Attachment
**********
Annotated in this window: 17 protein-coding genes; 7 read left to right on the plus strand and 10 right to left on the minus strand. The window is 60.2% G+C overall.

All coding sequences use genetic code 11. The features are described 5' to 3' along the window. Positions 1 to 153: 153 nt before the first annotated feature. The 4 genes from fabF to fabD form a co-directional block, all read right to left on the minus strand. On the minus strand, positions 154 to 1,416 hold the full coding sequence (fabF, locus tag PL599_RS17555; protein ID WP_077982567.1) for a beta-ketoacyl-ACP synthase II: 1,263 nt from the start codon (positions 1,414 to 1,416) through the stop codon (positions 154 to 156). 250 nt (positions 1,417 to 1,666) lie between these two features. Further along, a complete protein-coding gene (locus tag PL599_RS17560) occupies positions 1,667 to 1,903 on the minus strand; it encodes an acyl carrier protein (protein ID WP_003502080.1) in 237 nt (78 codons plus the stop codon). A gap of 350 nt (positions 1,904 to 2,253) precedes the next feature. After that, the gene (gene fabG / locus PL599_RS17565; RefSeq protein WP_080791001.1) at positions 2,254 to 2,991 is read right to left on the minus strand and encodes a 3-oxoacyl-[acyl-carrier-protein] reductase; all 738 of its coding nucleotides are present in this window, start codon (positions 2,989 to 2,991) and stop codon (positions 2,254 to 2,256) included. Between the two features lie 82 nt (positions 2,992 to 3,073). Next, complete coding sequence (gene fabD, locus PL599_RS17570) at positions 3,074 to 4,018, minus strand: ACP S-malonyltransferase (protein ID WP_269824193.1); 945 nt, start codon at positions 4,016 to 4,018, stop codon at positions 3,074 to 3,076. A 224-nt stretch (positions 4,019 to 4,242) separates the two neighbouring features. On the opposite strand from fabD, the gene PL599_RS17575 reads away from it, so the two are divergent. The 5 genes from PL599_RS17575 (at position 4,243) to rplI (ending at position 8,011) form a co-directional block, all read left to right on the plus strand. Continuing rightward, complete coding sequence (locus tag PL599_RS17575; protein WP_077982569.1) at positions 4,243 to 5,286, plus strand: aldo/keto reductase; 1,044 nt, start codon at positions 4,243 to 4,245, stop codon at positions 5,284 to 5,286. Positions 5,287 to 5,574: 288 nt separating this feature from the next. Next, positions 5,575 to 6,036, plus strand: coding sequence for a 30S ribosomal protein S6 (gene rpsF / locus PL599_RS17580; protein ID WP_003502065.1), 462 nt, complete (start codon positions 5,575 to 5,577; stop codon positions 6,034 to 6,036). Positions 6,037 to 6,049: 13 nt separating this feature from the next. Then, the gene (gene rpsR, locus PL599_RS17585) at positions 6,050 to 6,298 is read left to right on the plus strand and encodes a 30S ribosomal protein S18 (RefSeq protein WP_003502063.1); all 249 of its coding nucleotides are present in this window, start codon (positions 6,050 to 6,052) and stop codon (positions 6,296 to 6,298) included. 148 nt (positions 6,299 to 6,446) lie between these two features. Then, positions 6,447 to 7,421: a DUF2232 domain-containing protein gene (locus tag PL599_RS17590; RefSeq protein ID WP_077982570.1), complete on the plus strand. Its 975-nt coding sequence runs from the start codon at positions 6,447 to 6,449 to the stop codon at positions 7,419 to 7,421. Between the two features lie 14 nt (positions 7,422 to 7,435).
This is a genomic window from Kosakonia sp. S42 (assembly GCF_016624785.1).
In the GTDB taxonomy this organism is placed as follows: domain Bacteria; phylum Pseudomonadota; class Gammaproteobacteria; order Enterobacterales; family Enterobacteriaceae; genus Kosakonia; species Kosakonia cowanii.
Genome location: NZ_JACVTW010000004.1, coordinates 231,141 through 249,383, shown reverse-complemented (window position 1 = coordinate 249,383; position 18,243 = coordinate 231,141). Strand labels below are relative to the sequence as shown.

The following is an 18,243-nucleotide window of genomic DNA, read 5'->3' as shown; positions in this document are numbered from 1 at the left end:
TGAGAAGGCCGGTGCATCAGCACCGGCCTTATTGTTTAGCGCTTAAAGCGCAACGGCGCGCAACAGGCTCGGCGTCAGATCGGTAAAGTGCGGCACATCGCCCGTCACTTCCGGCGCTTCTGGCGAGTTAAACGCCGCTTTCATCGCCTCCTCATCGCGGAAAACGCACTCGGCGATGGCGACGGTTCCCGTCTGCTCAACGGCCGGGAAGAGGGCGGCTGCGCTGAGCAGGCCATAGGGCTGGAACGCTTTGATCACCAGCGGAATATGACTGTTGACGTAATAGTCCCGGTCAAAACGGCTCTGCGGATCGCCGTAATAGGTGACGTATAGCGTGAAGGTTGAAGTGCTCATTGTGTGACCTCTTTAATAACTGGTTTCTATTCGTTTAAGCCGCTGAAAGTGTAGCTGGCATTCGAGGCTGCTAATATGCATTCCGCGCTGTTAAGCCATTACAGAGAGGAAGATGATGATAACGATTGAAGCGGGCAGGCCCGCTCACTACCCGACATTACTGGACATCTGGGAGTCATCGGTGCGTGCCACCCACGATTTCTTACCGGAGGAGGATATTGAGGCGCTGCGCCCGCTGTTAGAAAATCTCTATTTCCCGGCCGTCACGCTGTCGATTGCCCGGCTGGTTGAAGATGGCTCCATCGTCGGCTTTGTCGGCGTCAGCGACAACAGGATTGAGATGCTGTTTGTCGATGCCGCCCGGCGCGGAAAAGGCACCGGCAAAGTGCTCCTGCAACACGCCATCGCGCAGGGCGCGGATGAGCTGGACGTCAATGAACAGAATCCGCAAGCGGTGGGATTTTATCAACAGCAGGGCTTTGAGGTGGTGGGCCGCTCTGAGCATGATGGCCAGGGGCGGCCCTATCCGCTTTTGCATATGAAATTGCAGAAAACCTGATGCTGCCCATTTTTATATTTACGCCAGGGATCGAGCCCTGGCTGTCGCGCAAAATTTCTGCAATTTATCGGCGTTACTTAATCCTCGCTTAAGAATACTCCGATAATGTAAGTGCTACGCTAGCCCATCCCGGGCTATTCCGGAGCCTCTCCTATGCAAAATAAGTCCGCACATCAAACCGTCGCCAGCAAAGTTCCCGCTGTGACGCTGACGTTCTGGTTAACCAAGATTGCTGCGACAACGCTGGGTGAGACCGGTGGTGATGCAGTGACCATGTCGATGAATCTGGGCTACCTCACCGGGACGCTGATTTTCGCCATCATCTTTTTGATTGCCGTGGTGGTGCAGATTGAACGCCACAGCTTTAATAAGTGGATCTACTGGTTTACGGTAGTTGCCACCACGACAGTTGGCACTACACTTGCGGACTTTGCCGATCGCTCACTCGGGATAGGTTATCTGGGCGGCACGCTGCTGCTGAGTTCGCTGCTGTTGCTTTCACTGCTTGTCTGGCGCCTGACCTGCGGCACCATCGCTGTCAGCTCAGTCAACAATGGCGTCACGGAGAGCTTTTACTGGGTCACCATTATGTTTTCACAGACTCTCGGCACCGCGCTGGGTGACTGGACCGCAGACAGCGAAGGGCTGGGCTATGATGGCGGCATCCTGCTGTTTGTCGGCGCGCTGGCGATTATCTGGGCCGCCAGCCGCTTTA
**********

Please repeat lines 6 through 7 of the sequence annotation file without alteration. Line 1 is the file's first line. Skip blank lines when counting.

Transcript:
The following is an 18,243-nucleotide window of genomic DNA, read 5'->3' as shown; positions in this document are numbered from 1 at the left end:
TGAGAAGGCCGGTGCATCAGCACCGGCCTTATTGTTTAGCGCTTAAAGCGCAACGGCGCGCAACAGGCTCGGCGTCAGATCGGTAAAGTGCGGCACATCGCCCGTCACTTCCGGCGCTTCTGGCGAGTTAAACGCCGCTTTCATCGCCTCCTCATCGCGGAAAACGCACTCGGCGATGGCGACGGTTCCCGTCTGCTCAACGGCCGGGAAGAGGGCGGCTGCGCTGAGCAGGCCATAGGGCTGGAACGCTTTGATCACCAGCGGAATATGACTGTTGACGTAATAGTCCCGGTCAAAACGGCTCTGCGGATCGCCGTAATAGGTGACGTATAGCGTGAAGGTTGAAGTGCTCATTGTGTGACCTCTTTAATAACTGGTTTCTATTCGTTTAAGCCGCTGAAAGTGTAGCTGGCATTCGAGGCTGCTAATATGCATTCCGCGCTGTTAAGCCATTACAGAGAGGAAGATGATGATAACGATTGAAGCGGGCAGGCCCGCTCACTACCCGACATTACTGGACATCTGGGAGTCATCGGTGCGTGCCACCCACGATTTCTTACCGGAGGAGGATATTGAGGCGCTGCGCCCGCTGTTAGAAAATCTCTATTTCCCGGCCGTCACGCTGTCGATTGCCCGGCTGGTTGAAGATGGCTCCATCGTCGGCTTTGTCGGCGTCAGCGACAACAGGATTGAGATGCTGTTTGTCGATGCCGCCCGGCGCGGAAAAGGCACCGGCAAAGTGCTCCTGCAACACGCCATCGCGCAGGGCGCGGATGAGCTGGACGTCAATGAACAGAATCCGCAAGCGGTGGGATTTTATCAACAGCAGGGCTTTGAGGTGGTGGGCCGCTCTGAGCATGATGGCCAGGGGCGGCCCTATCCGCTTTTGCATATGAAATTGCAGAAAACCTGATGCTGCCCATTTTTATATTTACGCCAGGGATCGAGCCCTGGCTGTCGCGCAAAATTTCTGCAATTTATCGGCGTTACTTAATCCTCGCTTAAGAATACTCCGATAATGTAAGTGCTACGCTAGCCCATCCCGGGCTATTCCGGAGCCTCTCCTATGCAAAATAAGTCCGCACATCAAACCGTCGCCAGCAAAGTTCCCGCTGTGACGCTGACGTTCTGGTTAACCAAGATTGCTGCGACAACGCTGGGTGAGACCGGTGGTGATGCAGTGACCATGTCGATGAATCTGGGCTACCTCACCGGGACGCTGATTTTCGCCATCATCTTTTTGATTGCCGTGGTGGTGCAGATTGAACGCCACAGCTTTAATAAGTGGATCTACTGGTTTACGGTAGTTGCCACCACGACAGTTGGCACTACACTTGCGGACTTTGCCGATCGCTCACTCGGGATAGGTTATCTGGGCGGCACGCTGCTGCTGAGTTCGCTGCTGTTGCTTTCACTGCTTGTCTGGCGCCTGACCTGCGGCACCATCGCTGTCAGCTCAGTCAACAATGGCGTCACGGAGAGCTTTTACTGGGTCACCATTATGTTTTCACAGACTCTCGGCACCGCGCTGGGTGACTGGACCGCAGACAGCGAAGGGCTGGGCTATGATGGCGGCATCCTGCTGTTTGTCGGCGCGCTGGCGATTATCTGGGCCGCCAGCCGCTTTA